Discussion to be continued. For more on the topic, see this article.

John Kamp

The Road-widening fallacy


Mega-right-hand turn lane on Grand Avenue, Downtown Los Angeles

Los Angeles is perhaps one of the only major cities left in the US that continues to practice road-widening with aplomb. While other cities begin to move away from the faulty logic that new, multi-family housing in the inner city equates more traffic which necessitates a wider road and a narrower sidewalk, Los Angeles has shown itself to think this logic perfectly sound and uncontestable. On the one hand, the city has, by virtue of many of the projects it has recently approved, been encouraging more people to move back to the city and to live in multi-family housing, from which they can presumably walk to various amenities and services, and take transit to work. However, in the same breath, the city will proceed to narrow the sidewalk in front of the new multi-family project, cut down any existing street trees, and widen the road. This is the physical manifestation of a thoroughly mixed-message: Give up your yard and space outside the city so that you can come live in the city in a smaller space with no yard that overlooks a freeway-style street, on whose sidewalks no one is encouraged to walk.


Temporarily narrow street noticeably devoid of traffic, Downtown Los Angeles

There are many assumptions to uncover in the faulty reasoning behind this approach. Perhaps more egregious than the assumption that new multi-family housing suddenly induces traffic congestion is the assumption that we should be planning for minimizing traffic in the first place. As we recently reported in a post on New Orleans’ famed neutral grounds, there is little correlation between traffic congestion and a slow economy; in fact, quite the opposite is proving to be true: the world’s most successful cities also contain horrible traffic congestion. These same cities have also begun realizing that their strength and allure lie in the quality of life they can offer to their citizens, not to their vehicles. In Los Angeles, we still have a vehicle-pampering problem, and given the ongoing track record of road-widenings, this penchant for pampering isn’t going to go away anytime soon.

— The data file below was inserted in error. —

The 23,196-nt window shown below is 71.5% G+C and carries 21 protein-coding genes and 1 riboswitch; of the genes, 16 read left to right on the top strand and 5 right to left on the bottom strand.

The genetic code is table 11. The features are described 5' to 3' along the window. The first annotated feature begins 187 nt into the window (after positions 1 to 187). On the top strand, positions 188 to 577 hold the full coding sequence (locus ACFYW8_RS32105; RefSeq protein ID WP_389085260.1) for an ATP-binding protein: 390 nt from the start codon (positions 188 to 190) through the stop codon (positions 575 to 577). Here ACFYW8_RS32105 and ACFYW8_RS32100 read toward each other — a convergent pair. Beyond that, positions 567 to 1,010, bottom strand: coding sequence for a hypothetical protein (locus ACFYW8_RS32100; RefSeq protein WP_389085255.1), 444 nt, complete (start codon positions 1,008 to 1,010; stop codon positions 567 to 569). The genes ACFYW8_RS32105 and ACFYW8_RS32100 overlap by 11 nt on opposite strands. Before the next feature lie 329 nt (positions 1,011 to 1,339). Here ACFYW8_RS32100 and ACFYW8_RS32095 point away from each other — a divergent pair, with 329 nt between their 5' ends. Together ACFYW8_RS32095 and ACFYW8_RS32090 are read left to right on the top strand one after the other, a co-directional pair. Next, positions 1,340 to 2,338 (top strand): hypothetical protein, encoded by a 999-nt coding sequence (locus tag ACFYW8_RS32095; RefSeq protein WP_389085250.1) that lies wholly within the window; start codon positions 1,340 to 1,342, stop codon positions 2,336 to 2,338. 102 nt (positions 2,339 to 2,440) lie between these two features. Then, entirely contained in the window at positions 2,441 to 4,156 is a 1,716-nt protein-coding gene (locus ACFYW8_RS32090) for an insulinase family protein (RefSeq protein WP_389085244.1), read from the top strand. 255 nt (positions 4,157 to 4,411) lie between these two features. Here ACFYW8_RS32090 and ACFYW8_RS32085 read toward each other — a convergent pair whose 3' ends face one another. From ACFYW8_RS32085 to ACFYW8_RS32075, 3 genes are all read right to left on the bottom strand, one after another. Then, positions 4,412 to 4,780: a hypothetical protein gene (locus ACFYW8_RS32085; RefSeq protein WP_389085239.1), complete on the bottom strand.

Grand Avenue south of 11 Street, with widened sidewalk and street trees

Nonetheless, some glimmers of modern intelligence have begun working their way up through the asphalt. The city has recently revised its downtown street standards, so as to prevent the kind of inane road-widenings shown in the top photo of Grand Avenue and its mega-right-hand turn lane, and so as to favor the more pedestrian-friendly streets, such as this small stretch of Grand Avenue in South Park, shown above. Let us hope that this trend continues and spills out beyond the boundaries of Downtown and into the vast swath of contrete, and asphalt that is greater Los Angeles.

Neutral grounds


Huntington Drive in El Sereno